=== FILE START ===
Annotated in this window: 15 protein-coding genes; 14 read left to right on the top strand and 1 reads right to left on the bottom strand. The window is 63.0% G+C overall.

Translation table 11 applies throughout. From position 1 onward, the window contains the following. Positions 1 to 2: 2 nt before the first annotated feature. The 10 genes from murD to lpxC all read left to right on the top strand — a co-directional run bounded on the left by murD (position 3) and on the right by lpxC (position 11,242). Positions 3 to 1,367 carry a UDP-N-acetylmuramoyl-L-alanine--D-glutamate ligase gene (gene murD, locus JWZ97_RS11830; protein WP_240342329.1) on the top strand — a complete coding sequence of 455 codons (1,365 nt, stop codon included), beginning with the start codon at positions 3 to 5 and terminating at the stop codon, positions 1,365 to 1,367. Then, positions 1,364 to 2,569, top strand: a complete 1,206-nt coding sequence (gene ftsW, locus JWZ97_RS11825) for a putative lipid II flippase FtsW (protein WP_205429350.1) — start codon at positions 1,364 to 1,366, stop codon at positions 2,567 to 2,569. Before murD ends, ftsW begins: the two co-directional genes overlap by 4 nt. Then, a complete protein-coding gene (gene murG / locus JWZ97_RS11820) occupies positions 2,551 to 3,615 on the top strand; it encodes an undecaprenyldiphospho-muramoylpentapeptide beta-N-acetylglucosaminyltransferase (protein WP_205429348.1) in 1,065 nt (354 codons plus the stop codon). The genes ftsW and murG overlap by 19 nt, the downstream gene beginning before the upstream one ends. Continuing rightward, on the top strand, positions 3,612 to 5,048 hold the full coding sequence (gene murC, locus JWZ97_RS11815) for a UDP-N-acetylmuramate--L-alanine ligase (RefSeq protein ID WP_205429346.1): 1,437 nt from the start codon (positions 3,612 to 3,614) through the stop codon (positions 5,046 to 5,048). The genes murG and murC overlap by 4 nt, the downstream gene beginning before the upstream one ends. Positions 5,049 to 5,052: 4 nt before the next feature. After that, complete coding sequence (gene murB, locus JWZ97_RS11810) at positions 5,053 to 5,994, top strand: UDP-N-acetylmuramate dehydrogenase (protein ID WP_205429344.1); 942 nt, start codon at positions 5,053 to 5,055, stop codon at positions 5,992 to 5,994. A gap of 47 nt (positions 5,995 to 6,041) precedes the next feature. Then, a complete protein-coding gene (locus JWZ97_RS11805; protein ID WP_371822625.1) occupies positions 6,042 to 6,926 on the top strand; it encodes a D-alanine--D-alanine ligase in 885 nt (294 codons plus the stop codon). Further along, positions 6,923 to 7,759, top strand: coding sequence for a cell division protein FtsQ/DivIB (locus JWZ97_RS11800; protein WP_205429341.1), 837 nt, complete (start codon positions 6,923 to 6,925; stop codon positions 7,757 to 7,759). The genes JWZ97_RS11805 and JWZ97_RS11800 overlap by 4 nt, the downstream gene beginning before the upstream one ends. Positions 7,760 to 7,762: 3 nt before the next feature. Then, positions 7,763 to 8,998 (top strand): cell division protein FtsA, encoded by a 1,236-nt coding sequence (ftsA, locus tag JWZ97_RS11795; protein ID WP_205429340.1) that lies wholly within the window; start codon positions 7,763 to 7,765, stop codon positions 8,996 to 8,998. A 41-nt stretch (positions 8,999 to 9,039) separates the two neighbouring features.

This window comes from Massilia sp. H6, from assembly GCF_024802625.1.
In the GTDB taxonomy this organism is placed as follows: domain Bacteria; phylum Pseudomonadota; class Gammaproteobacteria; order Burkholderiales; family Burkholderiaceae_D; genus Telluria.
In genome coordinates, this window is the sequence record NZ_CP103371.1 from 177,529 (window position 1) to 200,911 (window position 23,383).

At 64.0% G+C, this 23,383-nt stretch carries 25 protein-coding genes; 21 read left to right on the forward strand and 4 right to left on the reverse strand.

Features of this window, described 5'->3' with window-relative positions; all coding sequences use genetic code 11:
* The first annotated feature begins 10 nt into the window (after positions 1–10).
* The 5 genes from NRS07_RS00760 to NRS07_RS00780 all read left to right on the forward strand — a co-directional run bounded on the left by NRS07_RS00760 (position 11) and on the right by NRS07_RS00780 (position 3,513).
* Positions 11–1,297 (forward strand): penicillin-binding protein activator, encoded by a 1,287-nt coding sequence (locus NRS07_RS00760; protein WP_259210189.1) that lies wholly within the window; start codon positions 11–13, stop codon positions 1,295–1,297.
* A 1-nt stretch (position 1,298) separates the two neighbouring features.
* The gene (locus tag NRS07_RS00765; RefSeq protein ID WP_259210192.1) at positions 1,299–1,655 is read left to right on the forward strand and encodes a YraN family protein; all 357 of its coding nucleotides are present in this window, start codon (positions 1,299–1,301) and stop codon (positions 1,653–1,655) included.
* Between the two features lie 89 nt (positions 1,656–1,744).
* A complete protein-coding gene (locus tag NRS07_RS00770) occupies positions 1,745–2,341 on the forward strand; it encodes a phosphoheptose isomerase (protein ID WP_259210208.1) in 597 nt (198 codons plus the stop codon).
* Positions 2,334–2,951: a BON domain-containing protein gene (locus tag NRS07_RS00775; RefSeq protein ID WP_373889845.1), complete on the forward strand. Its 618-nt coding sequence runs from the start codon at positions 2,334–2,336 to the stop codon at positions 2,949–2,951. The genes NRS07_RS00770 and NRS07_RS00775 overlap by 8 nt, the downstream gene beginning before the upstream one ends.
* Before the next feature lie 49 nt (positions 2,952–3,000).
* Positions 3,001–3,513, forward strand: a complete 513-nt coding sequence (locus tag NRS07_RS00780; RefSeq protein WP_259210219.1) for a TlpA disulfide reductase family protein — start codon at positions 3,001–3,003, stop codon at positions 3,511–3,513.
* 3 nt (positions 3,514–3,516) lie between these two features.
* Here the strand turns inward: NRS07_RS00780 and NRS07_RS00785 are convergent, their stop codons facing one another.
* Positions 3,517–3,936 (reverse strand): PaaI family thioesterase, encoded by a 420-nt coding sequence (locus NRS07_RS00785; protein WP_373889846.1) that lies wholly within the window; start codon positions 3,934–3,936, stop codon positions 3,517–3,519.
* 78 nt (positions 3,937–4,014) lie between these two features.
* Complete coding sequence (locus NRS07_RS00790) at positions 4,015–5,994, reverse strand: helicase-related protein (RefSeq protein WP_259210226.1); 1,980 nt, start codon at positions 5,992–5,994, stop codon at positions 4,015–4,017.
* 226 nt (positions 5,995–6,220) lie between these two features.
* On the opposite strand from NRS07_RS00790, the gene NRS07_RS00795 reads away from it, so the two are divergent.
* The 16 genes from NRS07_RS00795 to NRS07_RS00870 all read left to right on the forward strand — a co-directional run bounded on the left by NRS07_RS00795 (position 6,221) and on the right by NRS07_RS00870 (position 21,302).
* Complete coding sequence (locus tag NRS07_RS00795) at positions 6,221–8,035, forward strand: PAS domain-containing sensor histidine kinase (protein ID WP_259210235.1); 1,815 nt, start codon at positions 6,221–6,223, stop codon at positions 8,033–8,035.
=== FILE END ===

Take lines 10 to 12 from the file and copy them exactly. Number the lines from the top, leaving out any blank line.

* Positions 11–1,297 (forward strand): penicillin-binding protein activator, encoded by a 1,287-nt coding sequence (locus NRS07_RS00760; protein WP_259210189.1) that lies wholly within the window; start codon positions 11–13, stop codon positions 1,295–1,297.
* A 1-nt stretch (position 1,298) separates the two neighbouring features.
* The gene (locus tag NRS07_RS00765; RefSeq protein ID WP_259210192.1) at positions 1,299–1,655 is read left to right on the forward strand and encodes a YraN family protein; all 357 of its coding nucleotides are present in this window, start codon (positions 1,299–1,301) and stop codon (positions 1,653–1,655) included.